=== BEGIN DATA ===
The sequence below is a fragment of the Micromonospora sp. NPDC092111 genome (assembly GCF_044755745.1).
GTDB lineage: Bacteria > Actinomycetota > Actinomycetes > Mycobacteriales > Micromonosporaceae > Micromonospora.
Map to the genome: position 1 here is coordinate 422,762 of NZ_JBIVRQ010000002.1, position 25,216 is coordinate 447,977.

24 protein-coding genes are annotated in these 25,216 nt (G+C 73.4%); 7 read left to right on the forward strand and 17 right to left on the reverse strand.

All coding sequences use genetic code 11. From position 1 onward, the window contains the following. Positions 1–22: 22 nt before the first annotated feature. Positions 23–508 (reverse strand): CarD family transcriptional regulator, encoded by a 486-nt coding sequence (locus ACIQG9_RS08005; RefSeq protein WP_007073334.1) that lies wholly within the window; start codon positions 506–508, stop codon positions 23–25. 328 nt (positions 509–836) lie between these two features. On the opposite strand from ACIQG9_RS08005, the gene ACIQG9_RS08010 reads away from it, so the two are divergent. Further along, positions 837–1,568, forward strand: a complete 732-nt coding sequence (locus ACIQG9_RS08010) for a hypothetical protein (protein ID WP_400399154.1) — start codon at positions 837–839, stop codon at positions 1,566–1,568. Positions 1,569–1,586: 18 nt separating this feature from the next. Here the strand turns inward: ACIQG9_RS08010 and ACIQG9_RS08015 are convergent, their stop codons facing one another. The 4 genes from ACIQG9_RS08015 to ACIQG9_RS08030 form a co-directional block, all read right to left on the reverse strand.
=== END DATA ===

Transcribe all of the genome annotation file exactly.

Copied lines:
The sequence below is a fragment of the Micromonospora sp. NPDC092111 genome (assembly GCF_044755745.1).
GTDB lineage: Bacteria > Actinomycetota > Actinomycetes > Mycobacteriales > Micromonosporaceae > Micromonospora.
Map to the genome: position 1 here is coordinate 422,762 of NZ_JBIVRQ010000002.1, position 25,216 is coordinate 447,977.

24 protein-coding genes are annotated in these 25,216 nt (G+C 73.4%); 7 read left to right on the forward strand and 17 right to left on the reverse strand.

All coding sequences use genetic code 11. From position 1 onward, the window contains the following. Positions 1–22: 22 nt before the first annotated feature. Positions 23–508 (reverse strand): CarD family transcriptional regulator, encoded by a 486-nt coding sequence (locus ACIQG9_RS08005; RefSeq protein WP_007073334.1) that lies wholly within the window; start codon positions 506–508, stop codon positions 23–25. 328 nt (positions 509–836) lie between these two features. On the opposite strand from ACIQG9_RS08005, the gene ACIQG9_RS08010 reads away from it, so the two are divergent. Further along, positions 837–1,568, forward strand: a complete 732-nt coding sequence (locus ACIQG9_RS08010) for a hypothetical protein (protein ID WP_400399154.1) — start codon at positions 837–839, stop codon at positions 1,566–1,568. Positions 1,569–1,586: 18 nt separating this feature from the next. Here the strand turns inward: ACIQG9_RS08010 and ACIQG9_RS08015 are convergent, their stop codons facing one another. The 4 genes from ACIQG9_RS08015 to ACIQG9_RS08030 form a co-directional block, all read right to left on the reverse strand.